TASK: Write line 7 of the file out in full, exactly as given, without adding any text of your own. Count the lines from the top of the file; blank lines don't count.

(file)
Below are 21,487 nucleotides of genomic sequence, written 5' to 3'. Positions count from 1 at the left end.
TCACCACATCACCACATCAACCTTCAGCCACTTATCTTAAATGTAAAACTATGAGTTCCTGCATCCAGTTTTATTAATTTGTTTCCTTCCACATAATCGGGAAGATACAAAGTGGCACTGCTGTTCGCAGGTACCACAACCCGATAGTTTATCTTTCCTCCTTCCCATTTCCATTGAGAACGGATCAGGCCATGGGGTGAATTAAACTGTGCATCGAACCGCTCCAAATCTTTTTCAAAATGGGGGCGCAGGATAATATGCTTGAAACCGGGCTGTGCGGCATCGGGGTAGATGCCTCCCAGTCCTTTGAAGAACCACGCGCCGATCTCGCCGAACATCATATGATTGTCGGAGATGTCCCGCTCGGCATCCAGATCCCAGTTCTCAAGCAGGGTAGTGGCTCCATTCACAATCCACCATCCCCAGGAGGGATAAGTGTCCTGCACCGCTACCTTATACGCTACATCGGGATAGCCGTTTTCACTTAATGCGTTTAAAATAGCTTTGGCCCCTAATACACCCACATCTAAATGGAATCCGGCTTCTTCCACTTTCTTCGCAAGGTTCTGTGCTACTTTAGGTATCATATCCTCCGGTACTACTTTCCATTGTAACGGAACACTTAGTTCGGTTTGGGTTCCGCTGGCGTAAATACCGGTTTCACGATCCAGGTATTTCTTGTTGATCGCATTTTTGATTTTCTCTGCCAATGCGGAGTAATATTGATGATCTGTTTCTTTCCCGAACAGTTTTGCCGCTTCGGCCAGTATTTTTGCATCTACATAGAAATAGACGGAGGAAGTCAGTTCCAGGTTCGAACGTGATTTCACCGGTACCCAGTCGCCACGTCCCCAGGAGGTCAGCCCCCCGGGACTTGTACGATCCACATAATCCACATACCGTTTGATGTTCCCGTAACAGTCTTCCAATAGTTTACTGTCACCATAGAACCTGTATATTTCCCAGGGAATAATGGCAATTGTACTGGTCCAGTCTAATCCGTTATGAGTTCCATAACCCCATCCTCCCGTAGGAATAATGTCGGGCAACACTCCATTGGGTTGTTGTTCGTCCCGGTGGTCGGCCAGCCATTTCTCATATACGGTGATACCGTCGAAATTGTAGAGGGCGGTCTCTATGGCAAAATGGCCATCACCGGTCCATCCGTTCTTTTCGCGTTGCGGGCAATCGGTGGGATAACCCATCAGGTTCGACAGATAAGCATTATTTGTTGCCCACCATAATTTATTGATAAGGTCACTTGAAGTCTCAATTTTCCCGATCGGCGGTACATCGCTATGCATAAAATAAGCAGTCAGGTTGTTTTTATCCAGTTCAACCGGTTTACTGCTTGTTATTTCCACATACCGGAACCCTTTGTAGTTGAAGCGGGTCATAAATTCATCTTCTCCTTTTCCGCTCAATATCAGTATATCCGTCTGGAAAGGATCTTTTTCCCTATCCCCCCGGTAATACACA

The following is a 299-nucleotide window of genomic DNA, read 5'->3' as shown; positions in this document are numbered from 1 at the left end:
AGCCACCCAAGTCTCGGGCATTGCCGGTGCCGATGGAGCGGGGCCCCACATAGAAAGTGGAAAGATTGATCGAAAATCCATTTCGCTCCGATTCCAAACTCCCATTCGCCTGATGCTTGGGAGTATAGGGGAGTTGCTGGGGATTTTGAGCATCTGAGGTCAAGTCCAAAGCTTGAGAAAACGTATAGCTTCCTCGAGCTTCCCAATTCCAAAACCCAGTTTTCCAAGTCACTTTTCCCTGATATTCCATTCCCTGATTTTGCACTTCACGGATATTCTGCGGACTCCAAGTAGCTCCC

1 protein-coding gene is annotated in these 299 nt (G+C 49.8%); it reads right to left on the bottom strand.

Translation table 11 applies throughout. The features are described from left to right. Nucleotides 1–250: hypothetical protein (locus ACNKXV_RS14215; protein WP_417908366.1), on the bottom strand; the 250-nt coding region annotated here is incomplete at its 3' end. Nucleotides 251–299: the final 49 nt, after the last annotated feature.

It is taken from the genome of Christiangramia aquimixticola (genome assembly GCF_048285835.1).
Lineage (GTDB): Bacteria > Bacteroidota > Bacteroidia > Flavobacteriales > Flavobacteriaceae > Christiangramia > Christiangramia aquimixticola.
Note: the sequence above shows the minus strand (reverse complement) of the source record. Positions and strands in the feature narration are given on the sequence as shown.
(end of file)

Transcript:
It is taken from the genome of Christiangramia aquimixticola (genome assembly GCF_048285835.1).